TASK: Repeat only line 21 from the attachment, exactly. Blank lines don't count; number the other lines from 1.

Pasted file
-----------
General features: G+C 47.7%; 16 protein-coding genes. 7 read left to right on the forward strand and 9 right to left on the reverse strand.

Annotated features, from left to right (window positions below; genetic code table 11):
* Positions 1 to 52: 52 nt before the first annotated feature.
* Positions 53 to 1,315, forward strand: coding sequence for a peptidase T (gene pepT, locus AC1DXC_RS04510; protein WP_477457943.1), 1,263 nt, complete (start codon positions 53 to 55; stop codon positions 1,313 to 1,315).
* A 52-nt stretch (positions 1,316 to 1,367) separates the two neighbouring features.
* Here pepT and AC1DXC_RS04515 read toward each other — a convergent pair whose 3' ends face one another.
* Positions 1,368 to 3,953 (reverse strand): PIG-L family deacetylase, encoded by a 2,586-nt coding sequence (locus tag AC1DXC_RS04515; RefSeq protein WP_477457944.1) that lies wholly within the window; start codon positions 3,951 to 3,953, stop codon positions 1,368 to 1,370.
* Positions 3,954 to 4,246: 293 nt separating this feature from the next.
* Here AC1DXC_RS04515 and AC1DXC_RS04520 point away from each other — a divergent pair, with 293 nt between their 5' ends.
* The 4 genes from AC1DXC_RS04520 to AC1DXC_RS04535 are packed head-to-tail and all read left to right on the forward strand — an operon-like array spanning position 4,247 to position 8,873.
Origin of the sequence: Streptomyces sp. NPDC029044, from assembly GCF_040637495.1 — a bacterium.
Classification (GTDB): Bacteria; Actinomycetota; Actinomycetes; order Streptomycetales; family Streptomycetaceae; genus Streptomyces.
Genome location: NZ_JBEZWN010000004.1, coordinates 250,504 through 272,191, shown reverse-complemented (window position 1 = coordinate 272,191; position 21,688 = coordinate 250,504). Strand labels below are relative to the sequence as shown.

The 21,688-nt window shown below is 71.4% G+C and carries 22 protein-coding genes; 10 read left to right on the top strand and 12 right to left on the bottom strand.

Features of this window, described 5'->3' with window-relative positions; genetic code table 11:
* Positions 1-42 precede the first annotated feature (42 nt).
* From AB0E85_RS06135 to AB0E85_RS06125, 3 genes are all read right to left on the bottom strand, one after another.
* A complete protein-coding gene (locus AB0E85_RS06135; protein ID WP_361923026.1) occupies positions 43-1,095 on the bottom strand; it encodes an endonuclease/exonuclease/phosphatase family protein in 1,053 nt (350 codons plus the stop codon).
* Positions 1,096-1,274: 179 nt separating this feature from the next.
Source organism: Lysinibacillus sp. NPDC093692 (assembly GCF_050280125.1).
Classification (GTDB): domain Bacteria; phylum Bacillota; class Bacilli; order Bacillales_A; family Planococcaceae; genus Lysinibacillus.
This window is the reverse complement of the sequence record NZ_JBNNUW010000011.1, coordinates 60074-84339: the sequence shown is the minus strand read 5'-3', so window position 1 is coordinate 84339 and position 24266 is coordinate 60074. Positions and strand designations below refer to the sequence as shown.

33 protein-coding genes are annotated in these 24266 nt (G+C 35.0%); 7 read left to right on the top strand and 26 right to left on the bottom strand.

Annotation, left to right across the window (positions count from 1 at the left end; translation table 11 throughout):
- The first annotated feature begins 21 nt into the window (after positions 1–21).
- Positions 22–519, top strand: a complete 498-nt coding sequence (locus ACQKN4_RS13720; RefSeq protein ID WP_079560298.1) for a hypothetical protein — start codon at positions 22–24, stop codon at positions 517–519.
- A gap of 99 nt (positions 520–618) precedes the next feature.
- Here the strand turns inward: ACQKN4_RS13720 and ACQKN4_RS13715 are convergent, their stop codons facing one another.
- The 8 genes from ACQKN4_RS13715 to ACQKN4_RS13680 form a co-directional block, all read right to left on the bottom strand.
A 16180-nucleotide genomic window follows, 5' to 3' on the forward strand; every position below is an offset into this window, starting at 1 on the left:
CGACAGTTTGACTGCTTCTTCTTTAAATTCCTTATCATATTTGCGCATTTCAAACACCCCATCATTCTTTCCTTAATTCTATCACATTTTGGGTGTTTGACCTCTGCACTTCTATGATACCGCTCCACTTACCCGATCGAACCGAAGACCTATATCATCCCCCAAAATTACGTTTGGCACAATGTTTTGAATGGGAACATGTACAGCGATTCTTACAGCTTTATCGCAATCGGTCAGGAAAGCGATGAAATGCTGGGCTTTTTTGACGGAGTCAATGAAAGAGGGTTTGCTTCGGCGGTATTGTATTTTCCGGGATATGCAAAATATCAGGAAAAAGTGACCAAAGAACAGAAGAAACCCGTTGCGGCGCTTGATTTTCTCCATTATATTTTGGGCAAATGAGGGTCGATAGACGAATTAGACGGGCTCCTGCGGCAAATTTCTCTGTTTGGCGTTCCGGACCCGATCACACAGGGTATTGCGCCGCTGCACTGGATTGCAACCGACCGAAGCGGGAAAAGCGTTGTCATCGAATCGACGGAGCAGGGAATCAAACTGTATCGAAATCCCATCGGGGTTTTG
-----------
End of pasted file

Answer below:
Classification (GTDB): domain Bacteria; phylum Bacillota; class Bacilli; order Bacillales_A; family Planococcaceae; genus Lysinibacillus.